“In his time, he was a genius,” one Comcast source said. Referring to the slow shift in City Hall from the business-friendly Rendell days to the progressive politics that have gained steam in recent elections, the source added: “It’s a different era.”
The picture at the state and national level is far different. Since Cohen joined Comcast in 2002, it has transformed from a cable company into a media conglomerate. During that time, Cohen has overseen a dramatic expansion of its presence in Washington. Before 2002, the company had never spent more than $1 million on federal lobbying. By the time the company merged with NBCUniversal in 2011, its federal lobbying expenditures hit a peak of $19.3 million. Since then, the company has continued to spend more than $14 million a year lobbying Congress and federal agencies.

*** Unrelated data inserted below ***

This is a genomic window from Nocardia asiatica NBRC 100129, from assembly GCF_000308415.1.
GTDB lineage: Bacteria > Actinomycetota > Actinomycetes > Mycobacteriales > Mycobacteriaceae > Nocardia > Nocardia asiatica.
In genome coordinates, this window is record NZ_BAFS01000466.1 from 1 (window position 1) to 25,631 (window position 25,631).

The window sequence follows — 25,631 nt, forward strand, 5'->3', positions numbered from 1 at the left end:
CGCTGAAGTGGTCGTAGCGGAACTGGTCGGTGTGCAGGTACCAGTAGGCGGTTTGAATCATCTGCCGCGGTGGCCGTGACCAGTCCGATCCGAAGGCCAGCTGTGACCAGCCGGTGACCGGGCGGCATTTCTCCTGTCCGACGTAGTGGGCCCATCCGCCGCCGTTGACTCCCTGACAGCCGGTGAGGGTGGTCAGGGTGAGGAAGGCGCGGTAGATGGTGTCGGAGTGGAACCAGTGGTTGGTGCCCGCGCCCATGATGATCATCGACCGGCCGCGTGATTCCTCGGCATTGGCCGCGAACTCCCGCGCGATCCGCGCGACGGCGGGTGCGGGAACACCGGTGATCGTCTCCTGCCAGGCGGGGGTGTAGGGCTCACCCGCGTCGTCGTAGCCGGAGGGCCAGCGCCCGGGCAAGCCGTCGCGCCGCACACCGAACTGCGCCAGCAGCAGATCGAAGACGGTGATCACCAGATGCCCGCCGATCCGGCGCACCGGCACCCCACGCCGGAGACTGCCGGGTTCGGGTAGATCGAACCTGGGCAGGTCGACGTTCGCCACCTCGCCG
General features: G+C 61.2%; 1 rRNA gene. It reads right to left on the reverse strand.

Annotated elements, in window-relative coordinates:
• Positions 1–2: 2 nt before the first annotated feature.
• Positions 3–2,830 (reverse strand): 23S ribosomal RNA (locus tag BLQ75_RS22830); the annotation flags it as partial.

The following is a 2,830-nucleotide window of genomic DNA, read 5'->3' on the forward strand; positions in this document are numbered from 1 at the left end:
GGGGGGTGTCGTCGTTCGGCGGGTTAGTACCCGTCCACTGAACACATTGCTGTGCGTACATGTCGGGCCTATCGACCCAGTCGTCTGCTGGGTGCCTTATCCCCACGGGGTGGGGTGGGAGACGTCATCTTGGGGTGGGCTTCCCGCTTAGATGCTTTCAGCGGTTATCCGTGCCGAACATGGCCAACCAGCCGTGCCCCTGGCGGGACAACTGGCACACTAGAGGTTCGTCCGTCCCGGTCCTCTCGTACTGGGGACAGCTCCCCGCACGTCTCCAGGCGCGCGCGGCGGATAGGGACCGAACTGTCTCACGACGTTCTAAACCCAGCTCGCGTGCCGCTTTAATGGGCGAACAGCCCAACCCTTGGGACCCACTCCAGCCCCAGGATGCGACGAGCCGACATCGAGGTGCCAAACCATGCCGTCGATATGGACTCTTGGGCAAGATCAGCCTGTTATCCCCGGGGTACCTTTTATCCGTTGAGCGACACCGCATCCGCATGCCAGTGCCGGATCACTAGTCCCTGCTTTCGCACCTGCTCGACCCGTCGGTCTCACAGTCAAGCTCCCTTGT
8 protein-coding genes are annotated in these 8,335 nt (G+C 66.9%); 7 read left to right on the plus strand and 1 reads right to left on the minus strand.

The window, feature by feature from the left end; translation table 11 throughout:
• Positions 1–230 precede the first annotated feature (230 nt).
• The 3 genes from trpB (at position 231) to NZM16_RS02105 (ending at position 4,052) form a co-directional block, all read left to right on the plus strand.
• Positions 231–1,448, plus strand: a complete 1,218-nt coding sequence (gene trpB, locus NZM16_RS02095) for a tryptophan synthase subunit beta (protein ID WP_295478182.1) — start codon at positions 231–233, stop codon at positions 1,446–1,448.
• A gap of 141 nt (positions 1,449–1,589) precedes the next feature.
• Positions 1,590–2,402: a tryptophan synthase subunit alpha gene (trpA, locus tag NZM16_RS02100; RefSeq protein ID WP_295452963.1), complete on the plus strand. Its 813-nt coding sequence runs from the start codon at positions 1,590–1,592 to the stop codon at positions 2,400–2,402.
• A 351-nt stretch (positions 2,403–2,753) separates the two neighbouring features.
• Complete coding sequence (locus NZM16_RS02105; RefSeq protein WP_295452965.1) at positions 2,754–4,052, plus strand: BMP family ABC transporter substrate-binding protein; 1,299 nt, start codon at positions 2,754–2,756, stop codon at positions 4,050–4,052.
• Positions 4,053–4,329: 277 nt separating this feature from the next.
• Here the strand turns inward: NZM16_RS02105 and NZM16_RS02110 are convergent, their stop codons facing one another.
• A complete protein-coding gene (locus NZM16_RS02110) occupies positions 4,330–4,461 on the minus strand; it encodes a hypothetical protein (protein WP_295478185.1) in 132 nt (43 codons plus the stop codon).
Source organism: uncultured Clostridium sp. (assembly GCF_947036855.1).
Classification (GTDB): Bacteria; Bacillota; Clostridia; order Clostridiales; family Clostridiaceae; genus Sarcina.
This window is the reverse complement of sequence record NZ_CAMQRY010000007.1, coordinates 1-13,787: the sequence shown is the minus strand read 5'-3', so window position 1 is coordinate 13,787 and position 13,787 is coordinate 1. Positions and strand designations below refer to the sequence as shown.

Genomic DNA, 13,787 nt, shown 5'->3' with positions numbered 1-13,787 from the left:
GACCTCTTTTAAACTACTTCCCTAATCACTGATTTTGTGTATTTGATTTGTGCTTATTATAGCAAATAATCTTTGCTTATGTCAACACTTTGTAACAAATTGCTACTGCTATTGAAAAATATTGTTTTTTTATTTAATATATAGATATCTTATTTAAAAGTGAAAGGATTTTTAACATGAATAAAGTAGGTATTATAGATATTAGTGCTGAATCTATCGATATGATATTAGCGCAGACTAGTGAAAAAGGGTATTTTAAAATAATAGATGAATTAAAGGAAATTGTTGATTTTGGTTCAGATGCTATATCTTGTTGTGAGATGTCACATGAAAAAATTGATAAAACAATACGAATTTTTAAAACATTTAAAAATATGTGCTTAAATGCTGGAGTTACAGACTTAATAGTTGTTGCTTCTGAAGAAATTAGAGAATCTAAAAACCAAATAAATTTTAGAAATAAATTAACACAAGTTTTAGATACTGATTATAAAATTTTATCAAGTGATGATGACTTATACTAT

“There is, I’m pretty sure, no door that he could not open; I’m sure there is no one that would not appreciate the opportunity to talk to him,” said Blair Levin, a former chief of staff at the FCC. Levin said Cohen showed a diplomatic savvy that reflected his time working alongside Rendell as mayor and governor.
“Money alone can’t buy the kinds of things that David was really good at — the relationship side, the ability to understand where other people are coming from, to build alliances,” Levin said.
Much of Cohen’s influence comes from his ability to collect and direct money. Known as a shrewd tactician, he built alliances in both parties. Cohen and his wife were listed among the “bundlers” who helped raise the most money for Obama’s 2012 reelection campaign and Clinton’s 2016 campaign.
But Cohen also bucked his party and raised money for Pennsylvania Republicans like U.S. Sen. Pat Toomey and former Gov. Tom Corbett.